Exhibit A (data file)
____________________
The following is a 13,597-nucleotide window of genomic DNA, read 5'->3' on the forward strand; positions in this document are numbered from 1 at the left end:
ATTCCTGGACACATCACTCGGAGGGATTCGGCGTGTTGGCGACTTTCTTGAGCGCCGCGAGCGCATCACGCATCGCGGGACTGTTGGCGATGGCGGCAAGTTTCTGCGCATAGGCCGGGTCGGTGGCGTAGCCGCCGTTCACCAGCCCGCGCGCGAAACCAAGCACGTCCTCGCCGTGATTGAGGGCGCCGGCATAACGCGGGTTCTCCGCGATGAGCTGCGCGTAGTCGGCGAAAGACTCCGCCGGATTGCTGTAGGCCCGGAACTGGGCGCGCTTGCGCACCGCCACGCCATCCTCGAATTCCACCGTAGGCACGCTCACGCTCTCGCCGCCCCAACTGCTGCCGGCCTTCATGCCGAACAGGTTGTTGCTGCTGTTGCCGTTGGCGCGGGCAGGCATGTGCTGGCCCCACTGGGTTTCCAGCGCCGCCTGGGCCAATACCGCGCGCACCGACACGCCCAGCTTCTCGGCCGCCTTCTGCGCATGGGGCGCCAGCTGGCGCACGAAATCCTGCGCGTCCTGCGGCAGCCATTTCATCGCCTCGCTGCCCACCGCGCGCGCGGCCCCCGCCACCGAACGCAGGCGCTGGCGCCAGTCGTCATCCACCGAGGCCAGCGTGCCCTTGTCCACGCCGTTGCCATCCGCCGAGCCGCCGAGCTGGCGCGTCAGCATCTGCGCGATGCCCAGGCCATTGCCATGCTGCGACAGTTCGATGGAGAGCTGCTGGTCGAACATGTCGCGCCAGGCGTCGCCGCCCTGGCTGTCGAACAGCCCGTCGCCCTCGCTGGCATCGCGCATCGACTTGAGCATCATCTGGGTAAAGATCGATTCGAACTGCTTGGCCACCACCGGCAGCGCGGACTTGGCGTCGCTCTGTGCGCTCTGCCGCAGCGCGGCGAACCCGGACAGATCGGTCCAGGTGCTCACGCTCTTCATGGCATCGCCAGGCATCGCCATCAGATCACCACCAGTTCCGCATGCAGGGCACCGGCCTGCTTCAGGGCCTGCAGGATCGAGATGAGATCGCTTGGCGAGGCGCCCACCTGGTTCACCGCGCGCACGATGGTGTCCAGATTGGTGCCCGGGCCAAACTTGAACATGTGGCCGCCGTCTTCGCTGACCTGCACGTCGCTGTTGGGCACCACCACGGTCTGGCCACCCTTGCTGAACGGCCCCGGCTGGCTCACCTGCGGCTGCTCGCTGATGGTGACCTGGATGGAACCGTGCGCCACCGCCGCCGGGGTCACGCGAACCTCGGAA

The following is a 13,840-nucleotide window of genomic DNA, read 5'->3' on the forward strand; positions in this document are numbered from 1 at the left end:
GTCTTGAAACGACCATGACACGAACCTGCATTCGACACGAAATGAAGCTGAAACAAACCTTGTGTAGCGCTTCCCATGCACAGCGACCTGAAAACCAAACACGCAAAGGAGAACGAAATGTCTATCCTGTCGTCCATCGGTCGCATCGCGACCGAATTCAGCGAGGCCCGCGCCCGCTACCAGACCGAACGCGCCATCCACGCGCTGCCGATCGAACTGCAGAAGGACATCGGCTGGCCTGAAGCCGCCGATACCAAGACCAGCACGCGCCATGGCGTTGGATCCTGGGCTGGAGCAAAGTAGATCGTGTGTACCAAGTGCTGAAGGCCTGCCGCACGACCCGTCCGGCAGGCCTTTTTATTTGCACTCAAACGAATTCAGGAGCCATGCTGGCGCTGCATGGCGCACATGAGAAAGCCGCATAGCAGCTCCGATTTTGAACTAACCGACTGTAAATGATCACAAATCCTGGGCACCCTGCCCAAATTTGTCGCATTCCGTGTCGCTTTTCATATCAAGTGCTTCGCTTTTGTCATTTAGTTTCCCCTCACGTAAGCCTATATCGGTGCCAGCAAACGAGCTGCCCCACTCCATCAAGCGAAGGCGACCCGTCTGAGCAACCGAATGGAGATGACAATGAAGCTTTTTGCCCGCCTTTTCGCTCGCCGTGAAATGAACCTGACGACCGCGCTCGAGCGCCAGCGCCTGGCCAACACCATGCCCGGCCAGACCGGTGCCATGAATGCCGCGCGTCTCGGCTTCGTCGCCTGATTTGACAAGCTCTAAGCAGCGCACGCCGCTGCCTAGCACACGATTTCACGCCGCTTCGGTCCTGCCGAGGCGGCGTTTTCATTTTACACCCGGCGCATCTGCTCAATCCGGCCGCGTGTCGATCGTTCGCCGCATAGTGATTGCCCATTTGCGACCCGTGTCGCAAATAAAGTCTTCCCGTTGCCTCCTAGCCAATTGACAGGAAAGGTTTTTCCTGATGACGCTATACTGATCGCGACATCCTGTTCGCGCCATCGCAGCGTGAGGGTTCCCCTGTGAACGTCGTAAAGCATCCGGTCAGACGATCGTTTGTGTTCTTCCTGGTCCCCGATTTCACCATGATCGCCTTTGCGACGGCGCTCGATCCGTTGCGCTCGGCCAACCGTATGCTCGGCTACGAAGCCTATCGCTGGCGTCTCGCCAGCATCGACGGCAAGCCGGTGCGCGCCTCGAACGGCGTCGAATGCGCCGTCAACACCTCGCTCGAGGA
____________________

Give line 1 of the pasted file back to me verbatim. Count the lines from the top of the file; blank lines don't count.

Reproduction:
The following is a 13,597-nucleotide window of genomic DNA, read 5'->3' on the forward strand; positions in this document are numbered from 1 at the left end: